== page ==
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Manage Diabetes and Lose Weight Permanently
Being overweight is associated with a wide variety of health problems, from common killers including cardiovascular disease and cancer, to chronic conditions like diabetes, osteoarthritis, gout, and kidney disease. Excess weight can contribute to sleep apnea, fatty liver disease, pregnancy problems, and dementia. Most people already understand the importance of losing weight, but recognize that it isn't always easy. A combination of physical activity and reducing calorie consumption is important, but restricting calories alone doesn't work for everyone over the long term. The majority of people who lose weight by dieting gain it back. Different approaches are required to lose weight and keep it off.
A couple of years ago, I saw a BBC program on aging featuring Dr. Michael Mosley. Mosley interviewed a man who followed the CRON diet (Caloric Restriction with Optimum Nutrition). While the "CRONie" appeared to be similar in size and weight to Dr. Mosley, when they were analyzed at a medical centre, the differences in their body composition were striking. The man following the CRON diet had a body fat percentage of 11.5%, while Dr. Mosley was close to 30% -- nearly a third of his weight. Their size was similar, but with a higher percentage of fat located in his abdominal area, Mosley's risk of cardiovascular and other diseases was significantly higher. The physician analyzing the results indicated that the CRONie's markers of health were so impressive that it would be all but impossible for him to have a stroke, myocardial infarction, or heart failure. These three diseases are responsible for nearly 40% of the deaths in the UK.
Dr. Mosley next interviewed Dr. Mark Mattson from the National Institute on Aging. Mattson introduced Mosley to the concept of intermittent fasting, where you eat normally for five days, but fast for two non-consecutive days a week. Mattson's research has found that caloric restriction can increase lifespan by 30%-40% while slowing the processes that contribute to neurodegenerative disorders including Alzheimer's, Parkinson's, and ALS. More recently, Mattson has produced research indicating that intermittent fasting builds brain neurons, decreases oxidative stress, decreases insulin levels, reduces inflammation, and lowers blood pressure.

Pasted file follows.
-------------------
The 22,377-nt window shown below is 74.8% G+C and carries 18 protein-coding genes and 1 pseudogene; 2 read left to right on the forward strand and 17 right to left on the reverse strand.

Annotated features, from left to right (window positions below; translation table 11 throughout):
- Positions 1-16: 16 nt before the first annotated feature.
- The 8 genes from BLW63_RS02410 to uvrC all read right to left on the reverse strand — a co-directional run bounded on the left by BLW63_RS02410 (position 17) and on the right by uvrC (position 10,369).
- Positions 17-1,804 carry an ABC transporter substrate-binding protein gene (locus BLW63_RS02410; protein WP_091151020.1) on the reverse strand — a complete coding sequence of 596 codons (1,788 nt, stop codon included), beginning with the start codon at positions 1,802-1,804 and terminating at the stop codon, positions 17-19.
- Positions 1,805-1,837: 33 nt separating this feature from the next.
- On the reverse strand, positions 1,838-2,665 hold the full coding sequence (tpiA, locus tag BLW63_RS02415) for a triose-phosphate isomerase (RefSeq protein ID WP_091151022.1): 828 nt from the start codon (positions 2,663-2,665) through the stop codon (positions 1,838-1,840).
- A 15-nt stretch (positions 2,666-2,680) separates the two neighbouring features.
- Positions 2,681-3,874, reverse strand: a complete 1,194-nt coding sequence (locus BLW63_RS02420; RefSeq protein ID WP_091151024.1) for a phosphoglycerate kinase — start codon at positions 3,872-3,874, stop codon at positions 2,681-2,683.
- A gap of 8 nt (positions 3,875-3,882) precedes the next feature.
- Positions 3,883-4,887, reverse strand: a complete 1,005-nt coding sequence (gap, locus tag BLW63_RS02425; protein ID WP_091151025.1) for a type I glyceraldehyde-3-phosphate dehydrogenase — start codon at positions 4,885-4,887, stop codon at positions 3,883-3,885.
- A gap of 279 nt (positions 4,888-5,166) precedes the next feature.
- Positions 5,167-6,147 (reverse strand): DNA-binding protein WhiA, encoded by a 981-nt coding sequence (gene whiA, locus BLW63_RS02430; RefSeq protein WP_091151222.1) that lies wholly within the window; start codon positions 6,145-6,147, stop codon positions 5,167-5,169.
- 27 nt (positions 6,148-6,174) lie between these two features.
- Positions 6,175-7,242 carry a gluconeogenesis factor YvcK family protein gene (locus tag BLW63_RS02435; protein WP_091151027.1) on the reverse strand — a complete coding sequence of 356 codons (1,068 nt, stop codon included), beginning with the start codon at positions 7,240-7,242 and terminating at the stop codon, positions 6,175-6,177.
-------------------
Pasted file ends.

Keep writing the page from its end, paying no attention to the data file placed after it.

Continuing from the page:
When we eat the traditional three meals a day, the carbohydrates and sugar from our diet are stored in the liver and muscle tissue as glycogen. When available, the body will use this glycogen for energy, converting it into glucose as needed. Fasting shifts the body's energy source from glycogen to stored fat. As it usually takes 10-12 hours to use up existing glycogen stores, you have to fast for more than 12 hours to start using stored fat for energy (resulting in fat loss).
Often when I tell people about the benefits of fasting, they assume they'll be hungry all the time. It may seem counter-intuitive, but once you get used to fasting, you notice that you aren't hungry. When sourcing energy from fat, energy levels actually increase and are sustained throughout the day rather than spiking and crashing.
One of the additional benefits of using fat for energy is that ketone bodies are produced, which help improve brain function. But even more important, fasting turns on "autophagy," a process where old, damaged cells are destroyed and new cells are created. Fasting allows cells to activate genes that promote regeneration and repair, building brain neurons that help improve cognition and memory, while decreasing the risk of cancer, heart disease, dementia, and diabetes.
Yoshinori Ohsumi won the Nobel Prize in 2016 for his autophagy research, where he confirmed that this natural process is switched on during nutrient deprivation, and from exercise. Fasting from 12-36 hours lowers insulin levels and allows glucagon (the hormone opposite to insulin) to eliminate damaged or diseased cells while promoting the generation of growth hormone and new cells. The autophagic process also works to reduce inflammation and strengthen the immune system.
Recently, a client asked me if I had any recommendations to help his wife, who was diagnosed with type 2 diabetes and already using prescription drugs. Once someone starts taking drugs to control diabetes, it can be a slippery slope with quick progression to more serious issues, as diabetes increases the risk of many other serious conditions. This man had already seen how natural therapies could help him with his own health problems, and the success he had made her open to trying a different approach.
I recommended the book "The Complete Guide to Intermittent Fasting" by Dr. Jason Fung, and suggested they consider consulting with him. Dr. Fung operates a clinic in Toronto and is curing some patients of type 2 diabetes through diet, supplements, and lifestyle changes including fasting. Less than a year later, she is now off all drugs, using some dietary supplements, and is feeling better than she has in years. She's lost weight, has more energy, and there's a sparkle in her eyes and a ready smile that mirrors how she feels.
Controlling blood sugar levels is critical to achieving optimum health. If you're even 10 pounds overweight, you're putting stress on your heart and joints that can contribute to cardiovascular disease, osteoarthritis, and insulin resistance. I believe that the most successful approach to managing blood sugar levels and weight loss is through fasting, exercise, and a predominantly plant-based diet. For those looking for a little additional help to curb appetite, I recommend the clinically-proven probiotic B. lactis, as well as glucomannan, a dietary fibre that reduces the hunger hormone ghrelin and increases satiety. I encourage everyone to incorporate fasting into their routine and experience the long-lasting health benefits.